When I look back, the Time Asia cover story came after I had done something, while the Newsweek story has come as I am doing something (there’s a long way to go). Of the two, the Newsweek story puts even greater pressure on us to make sure we can bring about the home computing revolution in India and perhaps, the developing world. We are trying to bring in place a new paradigm. It is something that I have been thinking about since 2000 how to make computing and Internet access affordable to a magnitude more people than have it now. At its core, it is about building India’s digital infrastructure.
Novatium, of course, has a long way to go. It needs to build a network along the lines of those run by India’s mobile and Internet service providers. For that, the company will need to partner with telecom or cable companies that are pushing broadband Internet access. (It is working to line up a contract with a few small cable companies, which if successful could lead to deals with larger broadband firms like Airtel, Hathway, Sify, Tata Indicom and state-owned BSNL and MTNL.) Success will bring competition from Western firms such as San Jose, Calif. -based Wyse, which already sells some network PCs to India’s IT firms. But Wyse and the others aren’t yet interested in the home market. And Novatium has licensed its technology to Sun Microsystems for the enterprise and education markets so Novatium can focus on selling to home users. Jain is hoping that that head start plus a rich offering of featuressuch as streaming video, video-on-demand and voice-over-IP, which other low-cost thin-client PCs don’t offerwill give Novatium an edge for at least a few years.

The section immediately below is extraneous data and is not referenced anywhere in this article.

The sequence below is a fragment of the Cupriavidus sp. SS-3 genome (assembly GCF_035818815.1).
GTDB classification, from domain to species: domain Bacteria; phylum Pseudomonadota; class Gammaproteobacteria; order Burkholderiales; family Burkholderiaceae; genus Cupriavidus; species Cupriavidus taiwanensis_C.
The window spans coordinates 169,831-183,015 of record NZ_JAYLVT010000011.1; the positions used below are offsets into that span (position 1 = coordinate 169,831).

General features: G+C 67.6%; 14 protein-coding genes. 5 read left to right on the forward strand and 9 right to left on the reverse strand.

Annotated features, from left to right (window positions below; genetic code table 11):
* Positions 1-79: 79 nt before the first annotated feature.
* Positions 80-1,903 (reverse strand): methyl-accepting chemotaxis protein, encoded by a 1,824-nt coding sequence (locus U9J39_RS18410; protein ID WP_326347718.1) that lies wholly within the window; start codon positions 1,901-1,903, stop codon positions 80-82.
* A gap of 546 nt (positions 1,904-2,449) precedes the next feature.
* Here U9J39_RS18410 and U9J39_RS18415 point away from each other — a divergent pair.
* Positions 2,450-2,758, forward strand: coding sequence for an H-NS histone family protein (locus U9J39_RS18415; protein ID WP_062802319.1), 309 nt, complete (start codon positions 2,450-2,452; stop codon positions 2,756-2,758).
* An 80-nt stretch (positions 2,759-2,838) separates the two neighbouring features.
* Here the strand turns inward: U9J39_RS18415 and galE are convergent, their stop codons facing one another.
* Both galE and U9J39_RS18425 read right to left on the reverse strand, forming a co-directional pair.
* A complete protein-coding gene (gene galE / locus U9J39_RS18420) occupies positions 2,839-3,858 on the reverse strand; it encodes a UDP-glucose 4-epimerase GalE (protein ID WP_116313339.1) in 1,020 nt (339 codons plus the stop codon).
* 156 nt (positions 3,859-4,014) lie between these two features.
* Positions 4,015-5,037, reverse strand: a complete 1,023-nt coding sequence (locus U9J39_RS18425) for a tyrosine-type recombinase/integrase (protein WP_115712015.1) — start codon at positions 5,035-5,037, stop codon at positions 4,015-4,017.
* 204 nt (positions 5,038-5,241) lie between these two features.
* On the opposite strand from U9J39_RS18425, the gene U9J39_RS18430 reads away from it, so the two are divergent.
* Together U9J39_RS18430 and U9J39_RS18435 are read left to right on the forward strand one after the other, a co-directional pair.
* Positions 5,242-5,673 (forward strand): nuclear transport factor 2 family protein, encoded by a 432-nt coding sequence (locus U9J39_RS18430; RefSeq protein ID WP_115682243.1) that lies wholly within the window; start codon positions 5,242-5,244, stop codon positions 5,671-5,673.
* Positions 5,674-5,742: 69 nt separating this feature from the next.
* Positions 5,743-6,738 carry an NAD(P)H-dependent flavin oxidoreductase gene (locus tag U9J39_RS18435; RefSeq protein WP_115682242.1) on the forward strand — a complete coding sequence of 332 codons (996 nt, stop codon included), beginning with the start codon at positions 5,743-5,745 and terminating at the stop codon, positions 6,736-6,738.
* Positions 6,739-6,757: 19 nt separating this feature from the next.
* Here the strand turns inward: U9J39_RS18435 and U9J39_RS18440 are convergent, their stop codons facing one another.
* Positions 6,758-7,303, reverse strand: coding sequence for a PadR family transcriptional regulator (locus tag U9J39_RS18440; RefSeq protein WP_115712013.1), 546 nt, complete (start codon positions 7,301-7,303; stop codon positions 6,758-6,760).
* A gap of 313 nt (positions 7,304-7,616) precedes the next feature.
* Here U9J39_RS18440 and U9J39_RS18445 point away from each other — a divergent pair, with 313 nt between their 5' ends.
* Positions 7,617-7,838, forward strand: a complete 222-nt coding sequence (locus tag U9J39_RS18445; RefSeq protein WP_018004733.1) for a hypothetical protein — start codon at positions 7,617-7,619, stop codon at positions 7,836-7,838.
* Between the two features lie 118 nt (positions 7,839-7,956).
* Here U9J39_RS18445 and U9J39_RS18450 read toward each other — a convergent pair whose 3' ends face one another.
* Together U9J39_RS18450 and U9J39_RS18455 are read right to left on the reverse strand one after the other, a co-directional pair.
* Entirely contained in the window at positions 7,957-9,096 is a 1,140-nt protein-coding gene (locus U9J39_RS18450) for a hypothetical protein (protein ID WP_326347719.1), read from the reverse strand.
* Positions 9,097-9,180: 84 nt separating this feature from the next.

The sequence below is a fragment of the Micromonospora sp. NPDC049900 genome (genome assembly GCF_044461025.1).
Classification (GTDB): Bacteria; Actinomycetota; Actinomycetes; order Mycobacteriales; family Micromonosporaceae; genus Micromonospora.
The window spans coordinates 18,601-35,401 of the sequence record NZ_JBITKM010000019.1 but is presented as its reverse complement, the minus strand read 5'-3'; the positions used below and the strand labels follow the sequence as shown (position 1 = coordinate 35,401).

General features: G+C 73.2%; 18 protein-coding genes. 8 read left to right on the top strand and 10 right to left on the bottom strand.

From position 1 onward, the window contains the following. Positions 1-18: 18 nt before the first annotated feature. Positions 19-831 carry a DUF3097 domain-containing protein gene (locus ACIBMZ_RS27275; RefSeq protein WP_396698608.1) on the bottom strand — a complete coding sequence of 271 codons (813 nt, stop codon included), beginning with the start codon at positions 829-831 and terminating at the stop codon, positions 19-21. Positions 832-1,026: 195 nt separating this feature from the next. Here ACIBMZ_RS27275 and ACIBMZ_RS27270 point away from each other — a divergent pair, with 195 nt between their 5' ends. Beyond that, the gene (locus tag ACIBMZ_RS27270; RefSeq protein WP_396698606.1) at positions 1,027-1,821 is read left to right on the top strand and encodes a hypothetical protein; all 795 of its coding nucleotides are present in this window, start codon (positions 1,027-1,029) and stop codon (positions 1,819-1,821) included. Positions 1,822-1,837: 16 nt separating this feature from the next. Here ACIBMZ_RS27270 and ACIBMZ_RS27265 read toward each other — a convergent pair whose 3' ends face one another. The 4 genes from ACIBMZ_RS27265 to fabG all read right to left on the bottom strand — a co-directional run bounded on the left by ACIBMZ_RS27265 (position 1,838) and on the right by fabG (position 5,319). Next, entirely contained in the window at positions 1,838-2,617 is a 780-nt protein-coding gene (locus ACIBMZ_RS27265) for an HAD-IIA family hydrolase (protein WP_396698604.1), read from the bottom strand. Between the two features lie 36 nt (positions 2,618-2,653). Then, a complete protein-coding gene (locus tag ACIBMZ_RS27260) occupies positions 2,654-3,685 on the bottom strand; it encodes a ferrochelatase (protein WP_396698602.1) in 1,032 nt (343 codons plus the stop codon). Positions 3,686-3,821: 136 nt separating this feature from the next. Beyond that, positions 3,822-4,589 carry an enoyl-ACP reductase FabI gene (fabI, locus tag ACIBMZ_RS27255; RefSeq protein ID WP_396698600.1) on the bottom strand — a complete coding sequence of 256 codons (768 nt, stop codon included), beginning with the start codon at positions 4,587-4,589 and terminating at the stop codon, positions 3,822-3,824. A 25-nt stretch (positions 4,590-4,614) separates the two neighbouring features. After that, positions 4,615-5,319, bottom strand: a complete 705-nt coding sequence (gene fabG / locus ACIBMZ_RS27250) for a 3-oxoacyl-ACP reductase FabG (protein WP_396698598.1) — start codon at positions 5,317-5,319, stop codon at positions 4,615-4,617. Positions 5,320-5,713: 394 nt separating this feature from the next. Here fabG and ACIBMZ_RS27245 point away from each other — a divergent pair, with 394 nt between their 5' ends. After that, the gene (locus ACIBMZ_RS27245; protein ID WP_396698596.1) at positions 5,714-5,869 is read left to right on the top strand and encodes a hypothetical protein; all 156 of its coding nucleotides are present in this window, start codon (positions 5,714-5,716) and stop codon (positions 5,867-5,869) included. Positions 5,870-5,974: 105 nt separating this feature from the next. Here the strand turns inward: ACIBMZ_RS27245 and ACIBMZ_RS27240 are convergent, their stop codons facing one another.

Down the road, Jain envisions his device transforming the computing landscape. “It’s taken a quarter century for computer makers worldwide to get to 700 million users,” he says. “The utility and network computing model can double that number in the next five years. That means there’s a huge opportunity for the likes of Dell, HP, Lenovo, Intel, Microsoft and so on, and the entire existing computer value chain. But they’ll have to reinvent their businesses. They have to look at an entirely different model.” And they’ll have to look to India.
TECH TALK A Tale of Two Covers+T